But how do you generally respond to those who may criticise the extent to which you have gone to customise your body?
Usually if criticised, I will confront them back, and they don’t often win the discussion.
How do you feel about other forms of body modification such as implants, scarification, piercing etc?
I do wear a laser brand by Steve HTC of a heart on my chest and have eight other brands. I am pierced too. I have no real opinion about other forms of body mods except to say that they are not tattoos and tattoos are my main interest.
You told me that the muscles on one side of your chest and arm are different from the other side. How has being tattooed enhanced you sense of self-esteem concerning your body?
The dense tattoo work hides my birth defects very well. I feel pretty!
How did the London convention compare to others, which you have attended?
The London Expo was the best, but I do believe that was partly due to the fact that I was running around nearly naked for the entire time, and I was encouraging people to take of their clothes and show their tattoos. Many people seemed shy and my nearly tearing their clothes off and asking them to pose for pictures with me often made them come out of their shell. People were nearly crying with appreciation after I got through with them. It was such a conservative show and it was a shame to see all that great tattoo work hidden. Usually the heavily tattooed people all group together and support each other in our near nakedness. I was photographed about 1,000 times and almost every time I made someone pose with me, my rule being to not let myself be photographed alone. I was on a mission to involve the crowd, and I did. My rule was, ‘no spectators’! People absolutely loved me for that!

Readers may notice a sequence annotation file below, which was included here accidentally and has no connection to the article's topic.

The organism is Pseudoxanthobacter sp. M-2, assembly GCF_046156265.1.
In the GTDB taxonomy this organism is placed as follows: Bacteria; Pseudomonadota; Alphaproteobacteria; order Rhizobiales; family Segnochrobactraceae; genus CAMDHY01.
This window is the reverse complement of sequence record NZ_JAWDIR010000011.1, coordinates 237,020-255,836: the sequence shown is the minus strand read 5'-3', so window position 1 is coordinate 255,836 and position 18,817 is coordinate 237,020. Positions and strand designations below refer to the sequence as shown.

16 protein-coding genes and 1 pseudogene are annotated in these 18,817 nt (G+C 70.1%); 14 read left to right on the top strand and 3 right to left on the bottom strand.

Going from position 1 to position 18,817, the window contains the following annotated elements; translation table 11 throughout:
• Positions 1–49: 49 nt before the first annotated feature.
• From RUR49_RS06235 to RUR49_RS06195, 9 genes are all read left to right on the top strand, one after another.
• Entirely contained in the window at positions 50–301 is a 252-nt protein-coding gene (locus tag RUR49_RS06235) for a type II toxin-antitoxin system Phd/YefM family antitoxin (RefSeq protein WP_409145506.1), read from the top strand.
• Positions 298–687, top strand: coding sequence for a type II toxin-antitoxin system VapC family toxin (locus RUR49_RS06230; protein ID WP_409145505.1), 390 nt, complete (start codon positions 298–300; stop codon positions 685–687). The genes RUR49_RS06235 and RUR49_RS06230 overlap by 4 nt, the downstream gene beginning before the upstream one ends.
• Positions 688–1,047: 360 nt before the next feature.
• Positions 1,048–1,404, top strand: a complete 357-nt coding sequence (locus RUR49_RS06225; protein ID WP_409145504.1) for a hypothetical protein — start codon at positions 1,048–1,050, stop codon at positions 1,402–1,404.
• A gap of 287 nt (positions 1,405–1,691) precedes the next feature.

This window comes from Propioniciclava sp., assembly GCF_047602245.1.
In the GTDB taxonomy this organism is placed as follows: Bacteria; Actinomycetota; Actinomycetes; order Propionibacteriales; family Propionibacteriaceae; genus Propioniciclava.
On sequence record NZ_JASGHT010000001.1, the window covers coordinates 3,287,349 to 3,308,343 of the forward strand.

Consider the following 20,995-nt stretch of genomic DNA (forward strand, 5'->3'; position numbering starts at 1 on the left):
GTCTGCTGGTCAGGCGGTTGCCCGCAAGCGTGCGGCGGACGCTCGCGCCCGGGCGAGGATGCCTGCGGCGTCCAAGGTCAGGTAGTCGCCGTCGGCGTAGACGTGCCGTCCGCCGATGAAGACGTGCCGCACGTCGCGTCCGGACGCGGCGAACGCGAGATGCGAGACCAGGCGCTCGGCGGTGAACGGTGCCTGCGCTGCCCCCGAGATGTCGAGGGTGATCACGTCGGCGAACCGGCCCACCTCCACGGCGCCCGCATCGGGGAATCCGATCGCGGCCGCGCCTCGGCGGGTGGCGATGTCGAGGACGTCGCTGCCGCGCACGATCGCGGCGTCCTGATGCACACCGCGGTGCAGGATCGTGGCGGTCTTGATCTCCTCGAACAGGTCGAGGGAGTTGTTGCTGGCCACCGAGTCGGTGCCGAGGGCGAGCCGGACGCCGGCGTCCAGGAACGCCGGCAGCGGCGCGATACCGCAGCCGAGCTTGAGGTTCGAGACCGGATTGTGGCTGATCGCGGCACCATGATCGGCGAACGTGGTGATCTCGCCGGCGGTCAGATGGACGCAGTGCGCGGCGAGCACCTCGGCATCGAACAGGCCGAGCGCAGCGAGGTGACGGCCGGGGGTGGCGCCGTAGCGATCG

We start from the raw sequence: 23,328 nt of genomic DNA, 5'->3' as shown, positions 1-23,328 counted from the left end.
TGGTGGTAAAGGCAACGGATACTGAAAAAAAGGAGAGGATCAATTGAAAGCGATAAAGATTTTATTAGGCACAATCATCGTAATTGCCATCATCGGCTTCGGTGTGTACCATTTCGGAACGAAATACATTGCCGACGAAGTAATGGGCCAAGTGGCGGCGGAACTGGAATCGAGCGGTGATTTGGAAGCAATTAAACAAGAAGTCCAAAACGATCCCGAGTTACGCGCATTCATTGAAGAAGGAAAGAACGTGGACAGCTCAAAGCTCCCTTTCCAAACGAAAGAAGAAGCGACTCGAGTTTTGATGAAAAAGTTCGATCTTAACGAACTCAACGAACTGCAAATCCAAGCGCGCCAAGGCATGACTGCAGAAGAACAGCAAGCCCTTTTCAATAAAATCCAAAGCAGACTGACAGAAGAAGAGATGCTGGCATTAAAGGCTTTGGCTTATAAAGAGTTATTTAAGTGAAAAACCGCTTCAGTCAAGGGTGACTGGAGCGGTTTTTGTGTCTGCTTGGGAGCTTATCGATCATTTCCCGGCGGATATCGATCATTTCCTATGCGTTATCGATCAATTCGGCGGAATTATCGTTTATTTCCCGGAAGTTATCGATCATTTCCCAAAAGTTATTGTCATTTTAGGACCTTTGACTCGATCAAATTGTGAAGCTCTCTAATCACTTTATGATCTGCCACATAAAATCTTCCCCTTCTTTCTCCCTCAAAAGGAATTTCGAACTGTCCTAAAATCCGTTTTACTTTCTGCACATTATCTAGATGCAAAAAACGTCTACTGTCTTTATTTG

In terms of the future, what hopes and dreams do you have?
My future plans are simply, ‘to get away with it’. However, I do have some serious medical problems, so I am scared too. Getting away with it all is all I can hope for!
Is there anything else you would like to tell us?
I would like to marry a heavily tattooed woman who works a real job. There were many interesting women whom I met at the London convention who fit that mould. I just want to be happy.